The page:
Hallie Ford School of Graduate Studies
Chicago-based multimedia artist Christopher Ottinger is the 2014 CT+CR Spring Colloquium Fellow. The fellowship carries a $1,000 award and a five-day residency at Caldera in the high desert of Oregon.
Interested in exploring the ways in which optical machines affect and transform human perception, Ottinger uses various media technologies to envision new histories and alternative uses for technical objects. He holds an MFA in Studio Arts from Washington University in St. Louis, and a BA from Columbia College Chicago in Film/Video Directing. Before opening his own recording studio, Heartkill Studios, in 2005, he worked at the motion picture lab Filmworkers/Astro on a number of high-profile projects, including Batman: The Dark Knight. He has exhibited his work throughout the United States and Europe, including shows at the Mildred Lane Kemper Art Museum and Laumeier Sculpture Park and UCLA’s CNSI Gallery (in collaboration with Patricia Olynyk). He is currently Artist-in-Residence at BOLT Residency. His seminar for the CT+CR Spring Colloquium, entitled “Ghost Machines,” seeks to reconcile Media Archaeology, which locates media technologies in their historical context, and Object-Oriented Ontology, which investigates the nature of objects on their own terms. Ottinger asks the question: Although these two conversations come close, might they actually speak to each other?
With the generous support of Paul Livadary and the Marshall and Margherite McComb Foundation, the MA in Critical Theory and Creative Research Program holds its Fall and Spring Colloquia and Artist Residencies each year at the Caldera Arts Center, located approximately three hours from Portland. Past guests of the program include writer Sina Najafi, Editor-in-Chief of Cabinet; artist Nina Katchadourian, former Viewing Program Curator at the Drawing Center, NYC, and currently Clinical Assistant Professor, New York University; sculptor Geoffrey Mann, Programme Director of Glass at the Edinburgh College of Art, University of Edinburgh; LA-based sculptor and installation artist Alison Saar; LA-based assemblage artist Betye Saar; and media artist Tom Leeser, Director of the Center for Integrated Media, CalArts.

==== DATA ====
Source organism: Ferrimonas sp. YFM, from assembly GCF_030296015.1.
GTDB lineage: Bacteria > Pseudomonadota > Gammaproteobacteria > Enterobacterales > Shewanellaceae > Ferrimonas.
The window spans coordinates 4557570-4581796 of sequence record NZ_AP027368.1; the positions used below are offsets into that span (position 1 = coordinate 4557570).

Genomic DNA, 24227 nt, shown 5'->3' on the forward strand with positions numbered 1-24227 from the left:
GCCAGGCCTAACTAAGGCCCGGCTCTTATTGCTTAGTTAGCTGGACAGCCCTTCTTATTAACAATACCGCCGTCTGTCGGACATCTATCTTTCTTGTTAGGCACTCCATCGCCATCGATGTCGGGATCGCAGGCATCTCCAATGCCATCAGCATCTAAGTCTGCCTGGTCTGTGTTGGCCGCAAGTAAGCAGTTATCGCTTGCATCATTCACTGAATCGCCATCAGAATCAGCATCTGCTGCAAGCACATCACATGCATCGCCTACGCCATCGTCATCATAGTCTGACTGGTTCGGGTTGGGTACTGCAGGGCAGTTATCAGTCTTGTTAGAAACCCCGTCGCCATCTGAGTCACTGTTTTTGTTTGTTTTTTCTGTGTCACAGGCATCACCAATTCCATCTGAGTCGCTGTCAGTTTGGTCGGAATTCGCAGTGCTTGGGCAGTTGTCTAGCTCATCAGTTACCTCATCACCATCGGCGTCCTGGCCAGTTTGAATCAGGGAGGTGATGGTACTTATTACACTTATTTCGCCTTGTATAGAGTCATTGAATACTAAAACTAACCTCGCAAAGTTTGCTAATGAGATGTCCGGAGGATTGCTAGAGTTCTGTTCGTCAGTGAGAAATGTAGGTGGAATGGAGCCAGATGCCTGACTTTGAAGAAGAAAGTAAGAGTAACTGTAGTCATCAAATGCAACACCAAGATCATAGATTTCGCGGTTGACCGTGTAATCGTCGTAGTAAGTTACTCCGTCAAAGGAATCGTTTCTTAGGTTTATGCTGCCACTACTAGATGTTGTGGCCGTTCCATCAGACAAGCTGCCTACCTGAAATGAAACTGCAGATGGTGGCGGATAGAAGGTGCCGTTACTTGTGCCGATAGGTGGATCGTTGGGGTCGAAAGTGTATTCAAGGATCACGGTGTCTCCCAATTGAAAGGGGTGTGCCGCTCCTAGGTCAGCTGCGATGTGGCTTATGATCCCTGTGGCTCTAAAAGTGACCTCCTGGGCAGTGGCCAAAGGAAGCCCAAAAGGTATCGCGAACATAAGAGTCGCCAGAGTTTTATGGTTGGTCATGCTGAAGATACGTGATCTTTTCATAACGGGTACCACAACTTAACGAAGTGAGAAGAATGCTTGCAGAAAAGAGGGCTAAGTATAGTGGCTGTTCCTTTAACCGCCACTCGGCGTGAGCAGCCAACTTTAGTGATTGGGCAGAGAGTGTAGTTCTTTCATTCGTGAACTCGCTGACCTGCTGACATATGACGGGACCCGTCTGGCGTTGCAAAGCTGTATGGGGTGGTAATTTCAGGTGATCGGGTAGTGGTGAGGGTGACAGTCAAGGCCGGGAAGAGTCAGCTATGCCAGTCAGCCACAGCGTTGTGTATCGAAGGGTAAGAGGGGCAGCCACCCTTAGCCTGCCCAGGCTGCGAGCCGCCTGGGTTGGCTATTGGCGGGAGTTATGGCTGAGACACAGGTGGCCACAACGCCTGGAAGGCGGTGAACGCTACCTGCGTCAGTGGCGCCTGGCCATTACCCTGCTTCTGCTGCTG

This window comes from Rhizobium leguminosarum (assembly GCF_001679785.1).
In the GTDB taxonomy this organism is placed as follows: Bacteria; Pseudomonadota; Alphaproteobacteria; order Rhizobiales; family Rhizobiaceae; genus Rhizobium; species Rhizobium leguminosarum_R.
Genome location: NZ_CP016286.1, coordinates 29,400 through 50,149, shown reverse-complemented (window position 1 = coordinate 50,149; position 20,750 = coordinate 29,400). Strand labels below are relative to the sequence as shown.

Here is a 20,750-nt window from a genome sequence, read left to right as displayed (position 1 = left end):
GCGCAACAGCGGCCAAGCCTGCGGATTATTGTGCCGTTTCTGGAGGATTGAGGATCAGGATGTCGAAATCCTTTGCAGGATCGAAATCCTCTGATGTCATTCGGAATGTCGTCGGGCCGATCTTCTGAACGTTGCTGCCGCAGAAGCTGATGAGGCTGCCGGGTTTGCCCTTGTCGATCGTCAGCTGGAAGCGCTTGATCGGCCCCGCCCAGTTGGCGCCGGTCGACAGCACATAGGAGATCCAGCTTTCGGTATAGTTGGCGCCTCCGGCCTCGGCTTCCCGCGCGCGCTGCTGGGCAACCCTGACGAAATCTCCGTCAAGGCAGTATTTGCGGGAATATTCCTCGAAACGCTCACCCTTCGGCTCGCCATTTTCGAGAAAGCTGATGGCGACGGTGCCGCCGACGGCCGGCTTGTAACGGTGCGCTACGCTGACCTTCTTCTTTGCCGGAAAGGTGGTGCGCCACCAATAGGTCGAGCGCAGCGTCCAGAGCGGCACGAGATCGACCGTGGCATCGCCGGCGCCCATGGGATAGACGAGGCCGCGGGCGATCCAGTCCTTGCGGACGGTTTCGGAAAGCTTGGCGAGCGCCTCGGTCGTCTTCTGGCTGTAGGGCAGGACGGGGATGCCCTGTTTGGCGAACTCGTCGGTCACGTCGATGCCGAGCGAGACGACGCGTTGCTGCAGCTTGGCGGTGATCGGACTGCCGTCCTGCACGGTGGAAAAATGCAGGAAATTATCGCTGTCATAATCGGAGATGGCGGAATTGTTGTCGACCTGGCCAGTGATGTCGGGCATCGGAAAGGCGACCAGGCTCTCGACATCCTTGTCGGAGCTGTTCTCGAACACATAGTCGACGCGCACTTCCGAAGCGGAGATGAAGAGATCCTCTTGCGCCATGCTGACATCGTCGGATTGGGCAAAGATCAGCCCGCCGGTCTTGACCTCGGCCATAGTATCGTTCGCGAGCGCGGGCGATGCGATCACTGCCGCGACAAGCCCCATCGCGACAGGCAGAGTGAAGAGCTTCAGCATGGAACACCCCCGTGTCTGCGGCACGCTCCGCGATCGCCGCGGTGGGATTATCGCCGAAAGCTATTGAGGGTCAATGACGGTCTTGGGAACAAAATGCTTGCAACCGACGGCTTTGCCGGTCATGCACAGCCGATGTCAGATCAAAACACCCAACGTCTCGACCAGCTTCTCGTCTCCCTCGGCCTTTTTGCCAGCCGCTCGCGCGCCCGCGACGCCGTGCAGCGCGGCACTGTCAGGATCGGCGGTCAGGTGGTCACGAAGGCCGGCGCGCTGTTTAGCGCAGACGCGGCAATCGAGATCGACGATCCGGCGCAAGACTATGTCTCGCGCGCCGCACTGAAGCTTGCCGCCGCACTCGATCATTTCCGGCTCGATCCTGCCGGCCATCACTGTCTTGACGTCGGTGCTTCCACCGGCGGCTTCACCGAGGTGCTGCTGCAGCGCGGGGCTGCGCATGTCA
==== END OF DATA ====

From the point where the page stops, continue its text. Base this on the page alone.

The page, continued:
The Frankfurt-based film critic Heike Kuehn is Visiting Scholar for the 2014 Spring Colloquium. Kuehn’s public lecture, co-sponsored by the Northwest Film Center, will take place on Monday, April 14, at 6:30 p.m. in Swigert Commons, PNCA (1241 NW Johnson Street; Portland, Oregon 97209). Kuehn ran the esteemed film seminar Arnoldshainer Filmgespräche for many years, and has written for Die Zeit, Berliner Zeitung, Frankfurter Rundschau and Die Welt. She has served as a juror for film festivals around the world, including the Locarno International Film Festival, the Oberhausen International Short Film Festival, the Duisberg International Documentary Film Festival, the Lübeck International Film Festival of Scandinavian Films, the Montreal Film Festival, the NW Film & Video Festival, the Karlovy Vary International Film Festival (president), and the Crakovia Short Film Festival (president). Her novel Schlangentöchter, a magical-realist account of growing up as the daughter of the head of the Exotarium at the Frankfurt Zoo during the war, is currently being translated into English.